I read this very interesting article on GigaOm last month and have been digesting it ever since. Although I don’t necessarily think remote workers are any more (or less) productive than on-site workers, Ms. Laidlaw makes a fantastic point about the productivity mindset of remote workers. Any company that has avoided hiring remote workers should take it into consideration.
First, though, the traditional reasons to hire remotely:
Can hire best qualified, not best located.
May have lower salary requirements based on cost-of-living.
Video collaboration bridges final communication gap.
Better for the planet.
Next, traditional reasons against:
Lack of oversight.
Lack of teamwork.
Although a remote worker myself, I think I have a great relationship with my team…and of course half of them are remote, too! As for oversight, rather than cite my own experiences, let me expound on Laidlaw’s reason this isn’t an issue: Perception of Time (paraphrase)
She, a remote worker, had to work onsite at a client’s one day a week. Quoting her:
Like many offices, people in this place often strike up conversations that last for twenty minutes or more about topics that aren’t work related. Between commuting, lunch breaks, and a requirement to be on-site all day, every day, the lines between work and down-time blur for the in-office worker.
Whereas I see the seven or so hours I spend at my desk as work time. Someone’s paying me for that time. And the moment it’s done, I’m free: I don’t have to sacrifice my time to commuting, so I can turn around and start to do whatever I like. So when some of my colleagues started a half-hour conversation about television shows the other day, my thought was, “guys, I’ve only got seven hours here!”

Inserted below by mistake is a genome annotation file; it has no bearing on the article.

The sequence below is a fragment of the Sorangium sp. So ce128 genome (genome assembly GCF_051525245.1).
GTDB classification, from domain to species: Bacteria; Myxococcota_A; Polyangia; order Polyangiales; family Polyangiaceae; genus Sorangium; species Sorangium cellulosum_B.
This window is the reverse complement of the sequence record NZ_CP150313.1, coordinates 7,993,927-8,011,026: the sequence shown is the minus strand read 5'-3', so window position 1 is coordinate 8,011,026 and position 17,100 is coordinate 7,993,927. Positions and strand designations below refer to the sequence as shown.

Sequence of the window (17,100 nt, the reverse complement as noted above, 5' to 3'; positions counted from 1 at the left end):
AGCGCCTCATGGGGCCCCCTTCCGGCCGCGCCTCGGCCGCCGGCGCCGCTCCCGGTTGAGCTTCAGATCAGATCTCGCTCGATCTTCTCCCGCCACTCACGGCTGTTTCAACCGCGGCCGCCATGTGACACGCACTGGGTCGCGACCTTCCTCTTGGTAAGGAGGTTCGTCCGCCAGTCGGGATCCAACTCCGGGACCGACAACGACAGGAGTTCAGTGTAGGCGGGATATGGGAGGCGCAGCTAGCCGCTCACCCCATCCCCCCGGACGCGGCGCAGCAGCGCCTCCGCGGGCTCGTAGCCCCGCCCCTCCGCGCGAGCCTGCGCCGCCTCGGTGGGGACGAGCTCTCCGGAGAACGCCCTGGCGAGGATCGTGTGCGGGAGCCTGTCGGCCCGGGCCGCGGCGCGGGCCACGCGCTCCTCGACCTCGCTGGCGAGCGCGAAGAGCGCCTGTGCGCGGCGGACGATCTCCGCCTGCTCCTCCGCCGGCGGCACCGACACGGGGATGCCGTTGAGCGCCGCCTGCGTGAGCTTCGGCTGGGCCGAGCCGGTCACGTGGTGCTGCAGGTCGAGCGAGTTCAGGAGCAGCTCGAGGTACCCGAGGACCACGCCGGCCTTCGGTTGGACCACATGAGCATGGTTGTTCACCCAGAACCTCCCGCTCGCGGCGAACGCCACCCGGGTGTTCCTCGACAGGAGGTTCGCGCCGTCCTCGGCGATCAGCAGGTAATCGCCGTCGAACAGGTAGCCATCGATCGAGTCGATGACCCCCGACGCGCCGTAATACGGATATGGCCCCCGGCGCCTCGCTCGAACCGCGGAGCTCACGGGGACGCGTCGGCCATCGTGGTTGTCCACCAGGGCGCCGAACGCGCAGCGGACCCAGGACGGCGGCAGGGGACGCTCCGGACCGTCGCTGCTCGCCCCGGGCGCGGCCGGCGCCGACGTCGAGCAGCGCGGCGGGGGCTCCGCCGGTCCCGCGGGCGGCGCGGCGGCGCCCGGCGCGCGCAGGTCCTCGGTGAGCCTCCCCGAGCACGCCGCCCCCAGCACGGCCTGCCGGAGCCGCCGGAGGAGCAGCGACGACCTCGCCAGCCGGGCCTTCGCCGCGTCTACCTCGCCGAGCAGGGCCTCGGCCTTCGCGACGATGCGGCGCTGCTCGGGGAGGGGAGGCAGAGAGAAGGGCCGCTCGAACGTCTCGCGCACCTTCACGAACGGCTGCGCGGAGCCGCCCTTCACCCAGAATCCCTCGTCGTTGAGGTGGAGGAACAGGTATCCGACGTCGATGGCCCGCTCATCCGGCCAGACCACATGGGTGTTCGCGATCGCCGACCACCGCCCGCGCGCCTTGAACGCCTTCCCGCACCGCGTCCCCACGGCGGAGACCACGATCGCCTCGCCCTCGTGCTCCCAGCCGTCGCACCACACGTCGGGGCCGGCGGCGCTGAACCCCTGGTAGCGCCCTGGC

This self-imposed “work so I can finish” is certainly a plus. Now, this isn’t to downplay the many positives of an onsite environment, simply to say that there is a huge factor that levels the playing field. (Add to this consistent use of video collaboration and IM…)
She makes a strong statement which, while true, may be a little too strong:
But I think the workplace itself superimposes certain inescapable conditions onto the work arrangement — conditions that preclude the kind of productivity that remote workers can achieve.
For example, an office is like a community. If the people in it don’t interact, you wind up with ghettos, factions and mistrust, rather than openness and harmony.
Yes, but if you do interact, and can keep your interactions down to 20% of the time spent at work (see my last post), there should be no difference in productivity levels. (Theoretically. I’ll admit I haven’t seen a study on this.)
I think in reality the biggest issue for the remote worker is time management instead of time perception. A 20+ year remote worker noted in the comments how many days he puts in 12+ hours because the line between work and home are blurred. I would also bet that he has the occasional day where he’s only productive for 5 hours as well. Productivity-wise, it’s a wash or slightly on the higher end. Exhaustion-wise, whether from catching up from a short day or trying to recover from a long one, well, that’s tough.
At VSee we’ve done something that I think helps keep the “clock time” more consistent. Due to the number of employees, we all need to put the times we expect to be “on the clock” into a shared calendar. This was done primarily so if someone needs something from you and sees you’re not present on VSee or our IM, they can check that calendar to know when you will be available. The added benefit is that now I have time boundaries that, although self-imposed, compel me to start and stop at least *near* the calendar time while maintaining the remote-worker flexibility.
So, whether you’re a remote worker or a company looking to hire one, add that tool to your toolbelt. The teamwork and oversight likely won’t be the issues. Phones, video, email, chat, time perception and project deadlines will take care of that. But adding that element of boundaries to the work day is an excellent additional support system to ensure they can maintain that productivity every day.